[Review] - Eureka, Season 5 Episode 11, "Mirror Mirror"

Courtesy of NBCUniversal
What kind of cruel joke has Eureka played on us this season, that it was waited until the very end to start being enjoyable again. That the writing sparks with humour and motivation. That the plots make 'sense', and weave together as if they were thoughtfully constructed. That things weren't completely explained to us, and that a story line might be able to last more then 40 some odd minutes.

I haven't had any faith in the show this season, because it hasn't given me a reason to do so. And I was worried that the series would leave us with a whimper, not a bang. Now, I don't know what to think. Because last week was surprising, this week damned near riveting, and we've only got two left. And I can honestly say, for the first time this season, I'm excited to see what happens next.

Hit the jump for the review, which contains all the daily recommend amount of spoilers.

It wasn't until this episode reminded me, but Holly Martin's story lines have been a real black hole this season. Not just the quality, but the amount of time they consume. Here, Jo and Zane dance and flit, and behave like people who would become insanely jealous if they were dating their best friend in a computer generated environment. In short, they behave like the couple we watched grow for years, then was erased due to time travel shenanigans, and built themselves back up. And haven't seen hardly any of this year.

The look on Jo's face when Zane tells her he wiped the data to save Henry was crushingly beautiful, and Erica Cierra nailed the delivery. Why, why did the writers feel that Holly dying in a myriad of ways was most interesting then that? On the other hand, looking at what Carter and Allison have been put through this season, maybe it's for then best the writers ignored them.

Even Holly was interesting tonight, and by jove, Felicia Day was pretty impressive too. I haven't given her much credit for her acting this season, or ever really, but credit where credit is due, she was cold, and terse and mean. She played bad well. The fact that what was happening wasn't quickly explained, that no one except Allison noticed that something was wrong, that the suspense was allowed to build, made the story interesting.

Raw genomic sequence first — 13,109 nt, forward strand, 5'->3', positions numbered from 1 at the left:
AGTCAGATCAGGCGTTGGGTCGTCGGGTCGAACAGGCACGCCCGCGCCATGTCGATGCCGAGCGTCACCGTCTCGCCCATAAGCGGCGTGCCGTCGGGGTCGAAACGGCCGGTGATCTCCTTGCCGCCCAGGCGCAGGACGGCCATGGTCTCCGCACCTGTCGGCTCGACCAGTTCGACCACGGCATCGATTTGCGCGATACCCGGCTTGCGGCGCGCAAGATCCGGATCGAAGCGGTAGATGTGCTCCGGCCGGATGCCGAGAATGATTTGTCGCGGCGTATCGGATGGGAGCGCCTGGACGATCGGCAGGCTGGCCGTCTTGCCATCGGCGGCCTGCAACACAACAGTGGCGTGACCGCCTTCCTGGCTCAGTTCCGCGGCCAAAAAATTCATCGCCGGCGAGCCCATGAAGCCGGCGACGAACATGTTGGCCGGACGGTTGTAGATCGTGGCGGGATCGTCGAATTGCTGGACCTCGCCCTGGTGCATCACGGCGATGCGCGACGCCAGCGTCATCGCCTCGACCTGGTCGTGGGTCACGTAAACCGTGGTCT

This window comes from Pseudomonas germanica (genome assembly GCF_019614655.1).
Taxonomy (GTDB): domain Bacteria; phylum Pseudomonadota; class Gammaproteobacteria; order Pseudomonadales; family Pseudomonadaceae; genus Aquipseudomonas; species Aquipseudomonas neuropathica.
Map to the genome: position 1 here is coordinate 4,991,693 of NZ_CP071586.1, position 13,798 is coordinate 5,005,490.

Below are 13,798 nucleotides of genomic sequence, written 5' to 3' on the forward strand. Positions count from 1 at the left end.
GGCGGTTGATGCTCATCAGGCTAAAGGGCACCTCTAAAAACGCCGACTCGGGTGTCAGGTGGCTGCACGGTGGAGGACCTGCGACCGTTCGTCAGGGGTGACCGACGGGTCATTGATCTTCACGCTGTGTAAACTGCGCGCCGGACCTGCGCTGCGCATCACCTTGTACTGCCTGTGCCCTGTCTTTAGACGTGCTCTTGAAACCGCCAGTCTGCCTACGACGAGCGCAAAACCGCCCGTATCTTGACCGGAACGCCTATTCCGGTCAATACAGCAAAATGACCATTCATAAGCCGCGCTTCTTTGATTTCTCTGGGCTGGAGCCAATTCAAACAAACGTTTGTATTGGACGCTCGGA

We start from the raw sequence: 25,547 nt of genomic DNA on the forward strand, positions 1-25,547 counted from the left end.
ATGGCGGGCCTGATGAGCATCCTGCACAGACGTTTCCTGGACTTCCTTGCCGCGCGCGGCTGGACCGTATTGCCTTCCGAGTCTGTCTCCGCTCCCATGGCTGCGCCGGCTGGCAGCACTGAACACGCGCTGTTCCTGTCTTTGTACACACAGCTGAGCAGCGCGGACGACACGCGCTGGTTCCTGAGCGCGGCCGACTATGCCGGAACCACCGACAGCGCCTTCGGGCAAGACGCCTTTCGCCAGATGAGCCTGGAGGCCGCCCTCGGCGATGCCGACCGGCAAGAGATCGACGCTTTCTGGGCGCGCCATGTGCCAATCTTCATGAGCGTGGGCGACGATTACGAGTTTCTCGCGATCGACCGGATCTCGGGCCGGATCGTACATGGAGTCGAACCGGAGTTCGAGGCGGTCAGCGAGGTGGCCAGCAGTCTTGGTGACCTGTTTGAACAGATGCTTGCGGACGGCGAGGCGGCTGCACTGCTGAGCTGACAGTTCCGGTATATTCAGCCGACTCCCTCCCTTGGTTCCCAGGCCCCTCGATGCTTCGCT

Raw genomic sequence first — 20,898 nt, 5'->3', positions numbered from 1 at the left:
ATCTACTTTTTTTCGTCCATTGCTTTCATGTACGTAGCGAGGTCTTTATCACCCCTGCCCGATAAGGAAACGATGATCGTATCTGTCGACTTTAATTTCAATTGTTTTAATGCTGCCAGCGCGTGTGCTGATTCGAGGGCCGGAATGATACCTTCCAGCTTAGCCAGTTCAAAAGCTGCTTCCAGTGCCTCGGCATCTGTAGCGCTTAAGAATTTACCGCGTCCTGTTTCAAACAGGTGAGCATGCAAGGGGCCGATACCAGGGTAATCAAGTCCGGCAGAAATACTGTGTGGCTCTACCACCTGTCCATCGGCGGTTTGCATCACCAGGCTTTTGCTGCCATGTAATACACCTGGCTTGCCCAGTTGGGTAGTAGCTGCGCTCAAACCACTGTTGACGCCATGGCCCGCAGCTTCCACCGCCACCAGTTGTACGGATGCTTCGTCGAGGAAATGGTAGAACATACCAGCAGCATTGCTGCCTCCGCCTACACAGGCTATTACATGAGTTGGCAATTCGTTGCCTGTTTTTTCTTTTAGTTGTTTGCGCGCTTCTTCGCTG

Much of the episode felt like it had been pulled out of season 3 or 4, and dropped here, without understanding what a failure the rest of this season has been. Carter, especially, got to flex some muscles he hasn't been called upon to use. The betting about what disaster will befall them, lamenting when it doesn't, the clicker idea, his conversations with Andy. This is high quality Eureka here, and I wished we could have had more of it. It felt like Carter's show again for moments there, and that is the show I started watching five years ago, and it's the show I want to watch now. And Ferguson was in fine form, delivering throwaway lines and expressions with ease and mirth.

Like last week, I have to applaud how the story lines all wove together, one feeding off the other until, in the end, there were no separate story lines. There was just the episode. It felt cohesive, even if little bits felt shoehorned (Allison and Henry at the cafe most of all). But I can forgive the faults when they are in the minority, and finally, thankfully, they are.

That opening scene when Henry turns himself over to Carter and Jo was wonderfully written, brilliantly acted, and really played on the fact that these are close friends, another thing that has been missing this year. None of them have felt that much like friends. But here, Carter and Jo show honest emotion, and fight for Henry, when he's more then willing to give up. A place he's been before on this show. And Carter got to argue innocence through time travel, so that's always fun.

One thing I've had a problem with all season, but haven't mentioned, but now I have the chance because I can't find much about this episode to complain about, are the Z-Waves. I hate it when any show takes the easy way out, and damned if this isn't a big one. The Z-waves are a catch all, basically technobabble magic letting them be whatever the episode needs to be. Apparently there are Z-Waves in real life, but they are a communications frequency protocol, not a neurowave as presented in the show. The writers have used them as a crutch this season whenever they can't figure out a better (smarter) way out of, or into, a situation. Z-Waves let you body jump, Z-Waves let you jack in, Z-Waves let you make hand pattern screensavers.

I think it's obvious where this is headed. The people who have been replaced, except Holly, were all NPCs in the Euretrix. Clearly, the fake characters are coming through, and need fleshy bodies to inhabit. It doesn't explain how they can be up and around when they don't have computer chips in their heads, like Holly (unless some throw away dialogue mentioned they did), but that's not important now. What's important is someone watched Invasion of the Body Snatchers, and decided to do something fun with it.
Share on Google Plus

About MR. Clark

Adopting the descriptor of "successfully unpublished author", MR. Clark began writing things on the internet in 2012, which he believed to be an entirely reputable and civilized place to find and deliver information. He regrets much.


Post a Comment